Abstract: FR-PO532

Real-World Cost-Effectiveness of Elbasvir/Grazoprevir (EBR/GZR) for the Treatment of Chronic Hepatitis C (CHC) in Treatment-Naïve (TN) Genotype (GT) 1 Patients with CKD

Session Information

Category: Chronic Kidney Disease (Non-Dialysis)

  • 304 CKD: Epidemiology, Outcomes - Non-Cardiovascular


  • Nwankwo, Chizoba, Merck & Co, Lebanon, New Jersey, United States
  • Bacon, Bruce R., Saint Louis University School of Medicine, Saint Louis, Missouri, United States
  • Corman, Shelby L, Pharmerit International, Bethesda, Maryland, United States
  • Curry, Michael P., Beth Israel Deaconess Medical Center, Boston, Alabama, United States
  • Flamm, Steven, Northwestern Feinberg School of Medicine, Chicago, Illinois, United States
  • Jiang, Yiling, Merck Sharp & Dohme Ltd., Hoddesdon, United Kingdom
  • Kowdley, Kris V, Swedish Medical Center, Seattle, Washington, United States
  • Milligan, Scott, Trio Health Analytics, La Jolla, California, United States
  • Tsai, Naoky, University of Hawaii, Kailua, Hawaii, United States

EBR/GZR, a once-daily fixed-dose combination direct-acting antiviral (DAA) was shown in the C-SURFER trial to be safe and effective for the treatment of CHC patients with CKD. The objective of this analysis was to evaluate real-world cost-effectiveness of EBR/GZR compared to no treatment using data from the TRIO Network.


A state-transition model of CHC, liver disease, and CKD was developed using Microsoft Excel. The model consists of 10 health states reflecting degree of liver fibrosis (F0-4), decompensated cirrhosis (DC), hepatocellular carcinoma (HCC), and liver transplant (LT); and 8 health states reflecting degree of CKD (Stages 1-5), hemodialysis, and kidney transplant. Baseline patient characteristics and the proportion of TN GT1 patients achieving sustained virologic response (SVR) were collected from a real-world study of 124 TN GT1 patients with CKD who were treated with EBR/GZR between January and October 2016, using data from the TRIO Network. Data on the rate of progression of hepatic and renal disease, annual costs for each health state, utilities, and risk of cardiovascular events were obtained from published literature. The primary outcome was the incremental cost-utility ratio (ICUR); secondary outcomes included the lifetime incidence of DC, HCC, LT, ESLD mortality, and life expectancy.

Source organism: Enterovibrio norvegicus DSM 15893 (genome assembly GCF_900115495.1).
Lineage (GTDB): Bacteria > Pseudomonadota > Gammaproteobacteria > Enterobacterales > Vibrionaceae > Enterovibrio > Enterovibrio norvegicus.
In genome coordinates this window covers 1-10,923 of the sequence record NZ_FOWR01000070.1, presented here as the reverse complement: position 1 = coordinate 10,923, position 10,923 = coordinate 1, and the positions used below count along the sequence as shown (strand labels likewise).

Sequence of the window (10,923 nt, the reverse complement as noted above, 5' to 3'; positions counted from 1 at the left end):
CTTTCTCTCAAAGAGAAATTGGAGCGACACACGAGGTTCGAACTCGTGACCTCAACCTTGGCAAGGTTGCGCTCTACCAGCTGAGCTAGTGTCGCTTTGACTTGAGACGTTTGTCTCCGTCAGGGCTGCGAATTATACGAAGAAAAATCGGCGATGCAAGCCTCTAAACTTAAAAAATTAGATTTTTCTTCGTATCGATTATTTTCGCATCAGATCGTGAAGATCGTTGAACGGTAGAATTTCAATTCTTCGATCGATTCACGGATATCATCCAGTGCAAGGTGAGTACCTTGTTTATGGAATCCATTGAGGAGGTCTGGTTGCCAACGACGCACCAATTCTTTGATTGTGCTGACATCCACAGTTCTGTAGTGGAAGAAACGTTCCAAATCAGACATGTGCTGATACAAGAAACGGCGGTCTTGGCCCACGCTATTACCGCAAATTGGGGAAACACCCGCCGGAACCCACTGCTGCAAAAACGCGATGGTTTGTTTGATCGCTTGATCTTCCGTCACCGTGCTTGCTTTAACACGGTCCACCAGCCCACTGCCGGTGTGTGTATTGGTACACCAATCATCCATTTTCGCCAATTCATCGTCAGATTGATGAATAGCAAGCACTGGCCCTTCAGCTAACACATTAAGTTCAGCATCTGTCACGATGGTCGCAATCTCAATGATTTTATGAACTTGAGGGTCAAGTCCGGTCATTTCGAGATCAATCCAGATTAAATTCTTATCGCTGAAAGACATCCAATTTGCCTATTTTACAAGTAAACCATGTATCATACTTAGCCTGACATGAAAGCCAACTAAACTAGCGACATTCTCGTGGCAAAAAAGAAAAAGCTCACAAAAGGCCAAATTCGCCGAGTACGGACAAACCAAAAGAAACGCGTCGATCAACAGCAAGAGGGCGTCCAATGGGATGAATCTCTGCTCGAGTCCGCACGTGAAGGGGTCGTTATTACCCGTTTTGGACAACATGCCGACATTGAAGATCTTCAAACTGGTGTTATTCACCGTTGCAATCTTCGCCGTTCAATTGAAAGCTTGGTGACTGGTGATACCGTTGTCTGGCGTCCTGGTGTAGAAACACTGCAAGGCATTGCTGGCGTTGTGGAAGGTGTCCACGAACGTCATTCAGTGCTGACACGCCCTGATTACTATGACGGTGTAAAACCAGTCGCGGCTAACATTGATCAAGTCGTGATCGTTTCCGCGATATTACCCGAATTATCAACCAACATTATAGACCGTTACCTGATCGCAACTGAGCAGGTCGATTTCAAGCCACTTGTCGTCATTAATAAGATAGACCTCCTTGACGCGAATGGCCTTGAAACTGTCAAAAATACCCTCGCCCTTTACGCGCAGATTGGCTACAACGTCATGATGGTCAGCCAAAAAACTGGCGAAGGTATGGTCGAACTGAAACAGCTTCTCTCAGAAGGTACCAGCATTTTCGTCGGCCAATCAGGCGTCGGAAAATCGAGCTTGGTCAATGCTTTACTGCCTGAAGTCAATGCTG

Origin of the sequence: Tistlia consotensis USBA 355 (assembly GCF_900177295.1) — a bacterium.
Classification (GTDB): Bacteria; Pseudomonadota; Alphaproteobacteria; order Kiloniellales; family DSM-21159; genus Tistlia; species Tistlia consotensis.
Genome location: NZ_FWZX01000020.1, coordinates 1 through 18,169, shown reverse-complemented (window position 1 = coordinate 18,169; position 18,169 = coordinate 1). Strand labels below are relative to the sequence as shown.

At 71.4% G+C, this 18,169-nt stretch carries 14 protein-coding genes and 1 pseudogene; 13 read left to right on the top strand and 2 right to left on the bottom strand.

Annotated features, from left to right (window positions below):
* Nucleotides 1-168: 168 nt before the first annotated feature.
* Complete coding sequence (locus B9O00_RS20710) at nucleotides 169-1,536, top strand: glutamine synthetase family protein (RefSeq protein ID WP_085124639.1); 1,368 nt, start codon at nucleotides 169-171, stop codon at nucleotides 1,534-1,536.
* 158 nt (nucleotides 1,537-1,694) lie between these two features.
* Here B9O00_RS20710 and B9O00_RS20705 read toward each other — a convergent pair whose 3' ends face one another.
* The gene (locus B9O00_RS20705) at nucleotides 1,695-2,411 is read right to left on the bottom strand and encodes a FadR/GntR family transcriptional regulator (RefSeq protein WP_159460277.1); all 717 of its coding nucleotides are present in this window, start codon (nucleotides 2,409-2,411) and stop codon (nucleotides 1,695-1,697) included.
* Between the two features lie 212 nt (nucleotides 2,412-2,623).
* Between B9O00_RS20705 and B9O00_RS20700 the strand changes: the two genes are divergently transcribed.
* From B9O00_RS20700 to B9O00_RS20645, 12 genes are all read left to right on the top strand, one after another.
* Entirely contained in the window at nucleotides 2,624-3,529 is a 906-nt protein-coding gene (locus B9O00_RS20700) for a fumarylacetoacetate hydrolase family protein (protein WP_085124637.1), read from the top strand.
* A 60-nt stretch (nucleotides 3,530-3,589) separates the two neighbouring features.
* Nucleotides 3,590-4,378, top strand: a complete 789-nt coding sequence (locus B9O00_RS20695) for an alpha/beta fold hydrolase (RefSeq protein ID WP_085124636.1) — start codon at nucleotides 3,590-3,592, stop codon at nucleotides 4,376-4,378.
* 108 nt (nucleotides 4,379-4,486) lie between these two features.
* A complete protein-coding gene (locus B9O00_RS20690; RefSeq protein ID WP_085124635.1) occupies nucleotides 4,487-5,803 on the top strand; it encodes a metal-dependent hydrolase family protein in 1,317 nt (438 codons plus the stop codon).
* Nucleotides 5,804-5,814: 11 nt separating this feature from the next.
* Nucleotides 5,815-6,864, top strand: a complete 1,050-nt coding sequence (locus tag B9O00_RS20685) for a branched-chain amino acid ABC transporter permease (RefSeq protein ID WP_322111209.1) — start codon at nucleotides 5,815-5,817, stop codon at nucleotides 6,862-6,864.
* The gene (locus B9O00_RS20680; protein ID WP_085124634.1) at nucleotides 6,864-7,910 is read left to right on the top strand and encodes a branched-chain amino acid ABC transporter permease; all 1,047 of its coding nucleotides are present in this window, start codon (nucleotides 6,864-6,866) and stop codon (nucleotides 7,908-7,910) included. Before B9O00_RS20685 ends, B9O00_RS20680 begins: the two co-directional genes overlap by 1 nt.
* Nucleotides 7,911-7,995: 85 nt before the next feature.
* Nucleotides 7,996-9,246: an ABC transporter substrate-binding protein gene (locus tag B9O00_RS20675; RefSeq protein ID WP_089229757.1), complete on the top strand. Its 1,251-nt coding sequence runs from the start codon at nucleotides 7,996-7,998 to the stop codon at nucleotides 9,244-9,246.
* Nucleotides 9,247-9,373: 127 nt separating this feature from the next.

TN GT1 patients who received EBR/GZR were less likely to develop DC or HCC, receive a liver transplant, or die of liver-related causes compared to untreated patients, with a 2.4-year increase in life expectancy. Discounted costs and QALYs were both greater in patients receiving EBR/GZR compared to no treatment, with an ICUR of $53,897 QALY.


The model projected that EBR/GZR significantly reduces the incidence of liver disease complications compared to no treatment, using real-world patient characteristics and treatment outcomes. In addition, EBR/GZR was cost-effective for the treatment of CHC in patients with CKD.


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